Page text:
MIAMI — Life is not going to be perfect for the Mets. But it sure is fun.
Here is what the Mets have shown 10 games into the season: They have bounce-back. This is something that will carry them through the most difficult times.
They showed that ability over and over Tuesday night in a grinding 8-6 win over the Marlins at Marlins Park with the big hit coming from the struggling Yoenis Cespedes, a two-run double in the ninth to snap a 6-6 tie.
The win was their seventh straight and put them at 9-1 for the season, their best start ever through 10 games.
Bounce-back is something that cannot be measured by analytics. It’s a combination of makeup and talent and the willingness not to be denied, the ability to fight back when things don’t go your way.
It’s a must-have ingredient for any winning team. It takes a strong lineup.
“We fight every inning, we never put our head down,’’ said Asdrubal Cabrera, who smashed two home runs, one from each side of the plate in the victory. “We have a really good offense. I trust my guys that we can do it. We work together.’’
The Mets are showing the kind of offense the Yankees were supposed to show.
The Mets certainly were not at their best Tuesday night, but none of that matters. On a night when just 6,516 fans came to Marlins Park, and most of them were Mets fans, the Mets showed strength of purpose.
On 23 occasions when the opponent has scored this season, 12 times the Mets have come right back and scored in their next at-bat.
When the breaks went against them they bounced back. When Mickey Callaway stumbled in his decision-making in the seventh inning, allowing young Jacob Rhame to pitch to Justin Bour, who had already homered in the Marlins four-run fourth with the go-ahead run on third and two outs, Bour homered again to put the Marlins up 6-4, the Mets immediately bounced back.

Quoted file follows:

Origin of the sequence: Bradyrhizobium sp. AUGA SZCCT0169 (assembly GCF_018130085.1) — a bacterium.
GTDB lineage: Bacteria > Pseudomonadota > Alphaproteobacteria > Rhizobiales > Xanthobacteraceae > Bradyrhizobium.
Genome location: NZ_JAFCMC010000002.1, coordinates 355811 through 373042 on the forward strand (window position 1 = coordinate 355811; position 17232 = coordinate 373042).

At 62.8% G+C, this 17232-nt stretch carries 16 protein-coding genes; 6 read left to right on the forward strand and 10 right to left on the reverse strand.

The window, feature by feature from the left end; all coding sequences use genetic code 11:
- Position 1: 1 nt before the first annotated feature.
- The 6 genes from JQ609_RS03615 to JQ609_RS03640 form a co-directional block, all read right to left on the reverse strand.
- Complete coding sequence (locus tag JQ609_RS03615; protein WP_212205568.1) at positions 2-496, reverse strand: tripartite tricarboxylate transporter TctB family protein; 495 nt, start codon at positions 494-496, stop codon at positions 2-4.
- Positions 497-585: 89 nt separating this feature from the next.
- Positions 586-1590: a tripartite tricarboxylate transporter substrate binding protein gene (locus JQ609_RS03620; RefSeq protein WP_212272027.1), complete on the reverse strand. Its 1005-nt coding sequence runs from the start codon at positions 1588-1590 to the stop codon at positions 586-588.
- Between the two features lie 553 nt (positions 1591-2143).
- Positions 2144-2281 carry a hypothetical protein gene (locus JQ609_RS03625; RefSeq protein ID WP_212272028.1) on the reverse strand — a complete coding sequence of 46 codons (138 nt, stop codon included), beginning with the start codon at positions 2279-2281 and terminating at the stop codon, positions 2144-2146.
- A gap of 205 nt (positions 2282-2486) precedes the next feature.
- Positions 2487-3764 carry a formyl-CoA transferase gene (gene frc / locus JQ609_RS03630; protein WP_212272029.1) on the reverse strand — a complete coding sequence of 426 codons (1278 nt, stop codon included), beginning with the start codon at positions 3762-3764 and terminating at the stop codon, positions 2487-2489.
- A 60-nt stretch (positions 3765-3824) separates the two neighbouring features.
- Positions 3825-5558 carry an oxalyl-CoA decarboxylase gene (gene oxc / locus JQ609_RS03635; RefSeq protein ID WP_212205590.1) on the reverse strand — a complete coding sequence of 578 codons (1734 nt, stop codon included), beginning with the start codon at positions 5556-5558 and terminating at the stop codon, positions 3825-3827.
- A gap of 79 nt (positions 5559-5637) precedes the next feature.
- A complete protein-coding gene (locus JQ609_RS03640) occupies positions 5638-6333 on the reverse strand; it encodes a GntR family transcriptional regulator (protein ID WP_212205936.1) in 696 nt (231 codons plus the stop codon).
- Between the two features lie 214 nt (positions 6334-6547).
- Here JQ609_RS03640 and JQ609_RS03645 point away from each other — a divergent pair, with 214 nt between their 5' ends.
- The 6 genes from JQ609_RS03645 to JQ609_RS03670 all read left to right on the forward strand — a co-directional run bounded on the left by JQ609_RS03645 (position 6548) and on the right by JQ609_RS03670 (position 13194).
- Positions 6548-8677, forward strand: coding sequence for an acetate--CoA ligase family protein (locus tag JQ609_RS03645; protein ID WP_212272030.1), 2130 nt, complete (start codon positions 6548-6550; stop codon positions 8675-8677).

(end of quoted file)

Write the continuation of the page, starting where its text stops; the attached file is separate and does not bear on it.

Perhaps Callaway should have brought in lefty Jerry Blevins to face Bour. It didn’t happen.
Callaway is not perfect. But he said his decision was partially based on the confidence he has in the Mets offense.
“We discussed it,’’ Callaway said of the intentional walk. “I thought that where we were at in our lineup and having a couple of innings to play still, if it had been the eighth inning and we only had one more at-bat we probably would have done it.
“Our lineup is scoring when the other team scores so maybe it’s good that they scored,’’ Callaway said with a smile, his optimism shining through.
In the top of the eighth Wilmer Flores and Cabrera hit solo home runs off Kyle Barraclough to tie the game 6-6, setting the stage for Cespedes’ heroics.
“For them to do what they’ve done, 12 times that we’ve come back and scored in the 23 times that the other team has scored, I think that’s pretty amazing,’’ Callaway said.
The Mets hitters had his back.
“I think it’s just a relaxed confidence and guys are going out there and just playing the game, they are not pressing,’’ Callaway said. “When you can do that, that is when you play your best.’’
That is a compliment to Callaway and his staff, including hitting coaches Pat Roessler and Tom Slater.
This was a terrible time at the plate for Cespedes who struck out three times and popped up before his massive hit. He was 2-for-23 on the trip before that double. Cespedes has not been feeling well but does not want to skip any games at this point.
“Him not taking a day really won us the game today,’’ Callaway said.
The Mets have shown a strong sense of will these first 10 games of the Callaway season.
After the Mets tied the game at 6-6 the Marlins had a runner at third with two outs in the eighth and this time Callaway intentionally walked Derek Dietrich. His move paid off when Hansel Robles struck out Miguel Rojas to keep the game tied.
Then it was bounce-back time again.